Interview with Karl Nova
We've been chatting to National Poetry Day Ambassador and award-winning poet/hip hop artist, Karl Nova. Karl performs poetry workshops for young people across the country, and his debut book 'Rhythm and Poetry' won the CLPE, CLiPPA 2018 Poetry award. Here, he talks about his unique mixture of rap lyricism and poetry, and how he uses it to uplift and inspire.
How would you describe your poetry?
Wow, this is quite an interesting question because it’s not something I think about and can be answered in many ways. I guess I can describe my poetry as the meeting place between hip hop lyricism, spoken word and me trying to make sense of the world I’m facing. The world outside and the world inside.
How did you get into writing?
My discovery of hip hop and also having an older cousin who showed me that writing can be fun at a young age. It took writing out of school where it was mainly academic and showed me it can be fun for me personally. I would write with him and then just scribble lyrics and little poems that were only for me. I want to add here that I never got to do poetry in school, not even once. I never read a poetry book either as a child. I knew some nursery rhymes and that was it.
What inspires your poetry?
I think what inspires my poetry is the desire to make sense of the world. I think I’ve always been curious. I also have a desire to communicate what I observe. I also really love it so the love inspires more poetry. Hip hop that I grew up with was more fun and showed me there’s joy in creative expression. I know many see rap today as menacing and dark but I was fortunate to be raised on the other joyful side and it inspires me ‘till this day! I came up when it was more diverse in the mainstream and more skilfully done as far as actually crafting of verses was concerned.
How do you integrate rap lyricism and Hip Hop into your work?
To me it is all poetry. I grew up wanting to write beautiful rap lyrics that would look good on paper when read and great when spoken. Rap at its best employs all the poetic devices that any poetic verse uses. Rap is a very conversational style of poetry so it helps me communicate in a more eye level kind of way. I’m not speaking down to people but speaking with a more “let’s reason together” kind of voice. Also the rhythmical style of rap gives me an extra bounce. Rap is very theatrical so that helped me become a performer of what I wrote. You write with the aim of showcasing it on a stage.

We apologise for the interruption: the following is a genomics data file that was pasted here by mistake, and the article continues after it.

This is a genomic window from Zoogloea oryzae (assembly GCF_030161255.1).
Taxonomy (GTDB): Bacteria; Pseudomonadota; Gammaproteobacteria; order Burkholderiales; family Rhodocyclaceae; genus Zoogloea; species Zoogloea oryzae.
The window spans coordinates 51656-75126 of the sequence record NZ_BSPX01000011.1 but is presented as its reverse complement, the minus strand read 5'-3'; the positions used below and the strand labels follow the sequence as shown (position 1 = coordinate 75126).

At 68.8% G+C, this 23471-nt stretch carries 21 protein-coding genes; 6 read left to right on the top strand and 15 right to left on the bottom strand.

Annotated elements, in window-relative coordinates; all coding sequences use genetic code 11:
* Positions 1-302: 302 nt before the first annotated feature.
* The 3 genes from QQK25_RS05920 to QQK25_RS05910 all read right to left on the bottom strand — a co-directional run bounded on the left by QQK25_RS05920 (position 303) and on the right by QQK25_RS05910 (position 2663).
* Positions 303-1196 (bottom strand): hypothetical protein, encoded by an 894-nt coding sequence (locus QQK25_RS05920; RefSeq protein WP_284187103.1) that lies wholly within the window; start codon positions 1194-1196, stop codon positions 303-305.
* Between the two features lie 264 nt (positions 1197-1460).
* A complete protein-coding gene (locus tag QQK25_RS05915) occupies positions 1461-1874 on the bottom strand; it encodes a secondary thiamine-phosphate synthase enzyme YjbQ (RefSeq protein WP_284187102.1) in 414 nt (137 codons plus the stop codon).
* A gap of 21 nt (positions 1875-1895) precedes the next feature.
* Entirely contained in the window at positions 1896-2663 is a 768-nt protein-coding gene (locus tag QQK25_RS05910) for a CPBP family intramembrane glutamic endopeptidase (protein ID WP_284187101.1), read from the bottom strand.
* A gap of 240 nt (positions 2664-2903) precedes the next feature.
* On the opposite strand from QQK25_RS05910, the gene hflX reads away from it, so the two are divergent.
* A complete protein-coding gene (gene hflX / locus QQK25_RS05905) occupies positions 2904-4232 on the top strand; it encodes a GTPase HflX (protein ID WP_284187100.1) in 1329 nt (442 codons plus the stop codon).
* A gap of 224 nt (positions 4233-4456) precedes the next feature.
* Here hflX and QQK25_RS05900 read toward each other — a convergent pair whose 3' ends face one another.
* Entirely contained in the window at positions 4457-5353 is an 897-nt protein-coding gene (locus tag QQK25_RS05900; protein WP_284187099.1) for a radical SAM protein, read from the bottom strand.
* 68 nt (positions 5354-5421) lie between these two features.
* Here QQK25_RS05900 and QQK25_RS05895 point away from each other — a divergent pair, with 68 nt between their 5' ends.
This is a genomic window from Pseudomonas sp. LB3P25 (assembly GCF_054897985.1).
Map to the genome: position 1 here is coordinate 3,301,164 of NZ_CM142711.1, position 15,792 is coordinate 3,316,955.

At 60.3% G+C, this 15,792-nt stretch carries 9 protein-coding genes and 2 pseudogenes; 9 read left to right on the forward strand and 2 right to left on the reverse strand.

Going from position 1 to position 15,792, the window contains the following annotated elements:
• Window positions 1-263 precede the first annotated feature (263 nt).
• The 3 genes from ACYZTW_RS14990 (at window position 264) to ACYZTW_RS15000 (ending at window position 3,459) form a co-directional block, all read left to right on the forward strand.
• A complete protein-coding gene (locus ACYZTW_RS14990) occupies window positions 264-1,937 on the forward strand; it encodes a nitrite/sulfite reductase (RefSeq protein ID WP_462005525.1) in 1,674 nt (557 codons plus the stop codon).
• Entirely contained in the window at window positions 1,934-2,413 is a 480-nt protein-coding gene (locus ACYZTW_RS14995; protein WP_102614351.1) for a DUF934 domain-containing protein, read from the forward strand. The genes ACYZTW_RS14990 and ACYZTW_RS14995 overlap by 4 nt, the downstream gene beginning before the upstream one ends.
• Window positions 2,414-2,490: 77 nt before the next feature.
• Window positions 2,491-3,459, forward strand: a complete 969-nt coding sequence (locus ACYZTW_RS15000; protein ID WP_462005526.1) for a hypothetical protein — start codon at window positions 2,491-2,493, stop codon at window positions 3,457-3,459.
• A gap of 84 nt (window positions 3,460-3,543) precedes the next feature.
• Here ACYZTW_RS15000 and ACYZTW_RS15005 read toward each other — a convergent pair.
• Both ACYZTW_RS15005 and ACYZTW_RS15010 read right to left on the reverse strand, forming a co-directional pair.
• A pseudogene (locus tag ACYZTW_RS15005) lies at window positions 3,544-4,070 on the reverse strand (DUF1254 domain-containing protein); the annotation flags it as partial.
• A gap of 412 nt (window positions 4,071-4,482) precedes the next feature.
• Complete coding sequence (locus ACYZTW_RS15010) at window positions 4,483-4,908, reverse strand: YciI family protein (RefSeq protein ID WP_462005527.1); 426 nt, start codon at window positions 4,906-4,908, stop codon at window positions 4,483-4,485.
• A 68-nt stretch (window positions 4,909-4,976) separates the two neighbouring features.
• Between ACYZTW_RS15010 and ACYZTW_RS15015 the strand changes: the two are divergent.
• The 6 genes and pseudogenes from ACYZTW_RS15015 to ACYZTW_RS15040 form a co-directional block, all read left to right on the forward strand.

Do you have a particular approach or philosophy when it comes to your writing?
Over time my motto has become “uplift, inform and inspire” when I write I want to fundamentally do those three things. I want to communicate truth, goodness and beauty. This might sound a bit idealistic but it’s an approach that guides me. I want to write honestly and communicate stories, experiences and moments as a human being like anyone else.
You work a lot with young people through workshops – what does this involve?
My main focus with the workshops is to expand their idea about what poetry can be. A lot of young people love rap music and even though the popular kind of rap today can be dark sometimes it gives me an inroad to show them that poetry is accessible and present to them every day! I want to show them poetry can give them a voice and be an outlet for them. I guess I’m playing the role my older cousin played for me. I’m trying to show them it’s fun and powerful. It’s an art form in its own right that they can participate in.
How do you go about inspiring young people to write?